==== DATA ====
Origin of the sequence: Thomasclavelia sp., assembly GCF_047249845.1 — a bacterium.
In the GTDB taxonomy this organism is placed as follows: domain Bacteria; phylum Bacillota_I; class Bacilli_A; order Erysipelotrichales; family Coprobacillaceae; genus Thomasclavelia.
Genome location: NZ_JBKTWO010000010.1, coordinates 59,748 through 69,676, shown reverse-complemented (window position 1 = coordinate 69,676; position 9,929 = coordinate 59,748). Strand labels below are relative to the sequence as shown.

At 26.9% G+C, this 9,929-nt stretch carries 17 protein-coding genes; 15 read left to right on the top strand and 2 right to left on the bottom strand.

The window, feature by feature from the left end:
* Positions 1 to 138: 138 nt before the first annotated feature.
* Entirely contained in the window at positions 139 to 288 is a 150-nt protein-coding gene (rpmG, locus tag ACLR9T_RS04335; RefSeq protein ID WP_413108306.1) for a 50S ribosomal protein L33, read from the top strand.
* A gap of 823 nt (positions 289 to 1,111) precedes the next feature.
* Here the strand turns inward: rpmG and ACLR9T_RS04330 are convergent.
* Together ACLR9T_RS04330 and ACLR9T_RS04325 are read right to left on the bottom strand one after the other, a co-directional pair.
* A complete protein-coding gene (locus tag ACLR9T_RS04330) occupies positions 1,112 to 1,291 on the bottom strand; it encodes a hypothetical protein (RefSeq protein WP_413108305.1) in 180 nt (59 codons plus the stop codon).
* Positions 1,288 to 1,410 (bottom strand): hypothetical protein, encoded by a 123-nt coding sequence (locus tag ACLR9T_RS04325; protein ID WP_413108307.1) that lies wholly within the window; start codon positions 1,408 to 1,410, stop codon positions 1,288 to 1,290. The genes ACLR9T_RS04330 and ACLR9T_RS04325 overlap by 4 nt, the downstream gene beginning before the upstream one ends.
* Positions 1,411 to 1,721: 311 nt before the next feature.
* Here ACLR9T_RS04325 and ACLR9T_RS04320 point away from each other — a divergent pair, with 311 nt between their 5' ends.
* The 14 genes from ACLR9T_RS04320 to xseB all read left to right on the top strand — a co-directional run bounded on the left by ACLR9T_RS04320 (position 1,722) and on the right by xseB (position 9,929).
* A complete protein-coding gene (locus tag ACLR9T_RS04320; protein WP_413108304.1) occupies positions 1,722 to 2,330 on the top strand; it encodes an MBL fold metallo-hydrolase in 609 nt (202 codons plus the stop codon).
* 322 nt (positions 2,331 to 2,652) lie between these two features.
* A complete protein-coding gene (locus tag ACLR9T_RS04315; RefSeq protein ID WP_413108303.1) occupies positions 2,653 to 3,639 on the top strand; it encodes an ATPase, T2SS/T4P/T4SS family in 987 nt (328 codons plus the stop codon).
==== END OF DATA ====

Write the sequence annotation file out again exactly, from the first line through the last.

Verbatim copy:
Origin of the sequence: Thomasclavelia sp., assembly GCF_047249845.1 — a bacterium.
In the GTDB taxonomy this organism is placed as follows: domain Bacteria; phylum Bacillota_I; class Bacilli_A; order Erysipelotrichales; family Coprobacillaceae; genus Thomasclavelia.
Genome location: NZ_JBKTWO010000010.1, coordinates 59,748 through 69,676, shown reverse-complemented (window position 1 = coordinate 69,676; position 9,929 = coordinate 59,748). Strand labels below are relative to the sequence as shown.

At 26.9% G+C, this 9,929-nt stretch carries 17 protein-coding genes; 15 read left to right on the top strand and 2 right to left on the bottom strand.

The window, feature by feature from the left end:
* Positions 1 to 138: 138 nt before the first annotated feature.
* Entirely contained in the window at positions 139 to 288 is a 150-nt protein-coding gene (rpmG, locus tag ACLR9T_RS04335; RefSeq protein ID WP_413108306.1) for a 50S ribosomal protein L33, read from the top strand.
* A gap of 823 nt (positions 289 to 1,111) precedes the next feature.
* Here the strand turns inward: rpmG and ACLR9T_RS04330 are convergent.
* Together ACLR9T_RS04330 and ACLR9T_RS04325 are read right to left on the bottom strand one after the other, a co-directional pair.
* A complete protein-coding gene (locus tag ACLR9T_RS04330) occupies positions 1,112 to 1,291 on the bottom strand; it encodes a hypothetical protein (RefSeq protein WP_413108305.1) in 180 nt (59 codons plus the stop codon).
* Positions 1,288 to 1,410 (bottom strand): hypothetical protein, encoded by a 123-nt coding sequence (locus tag ACLR9T_RS04325; protein ID WP_413108307.1) that lies wholly within the window; start codon positions 1,408 to 1,410, stop codon positions 1,288 to 1,290. The genes ACLR9T_RS04330 and ACLR9T_RS04325 overlap by 4 nt, the downstream gene beginning before the upstream one ends.
* Positions 1,411 to 1,721: 311 nt before the next feature.
* Here ACLR9T_RS04325 and ACLR9T_RS04320 point away from each other — a divergent pair, with 311 nt between their 5' ends.
* The 14 genes from ACLR9T_RS04320 to xseB all read left to right on the top strand — a co-directional run bounded on the left by ACLR9T_RS04320 (position 1,722) and on the right by xseB (position 9,929).
* A complete protein-coding gene (locus tag ACLR9T_RS04320; protein WP_413108304.1) occupies positions 1,722 to 2,330 on the top strand; it encodes an MBL fold metallo-hydrolase in 609 nt (202 codons plus the stop codon).
* 322 nt (positions 2,331 to 2,652) lie between these two features.
* A complete protein-coding gene (locus tag ACLR9T_RS04315; RefSeq protein ID WP_413108303.1) occupies positions 2,653 to 3,639 on the top strand; it encodes an ATPase, T2SS/T4P/T4SS family in 987 nt (328 codons plus the stop codon).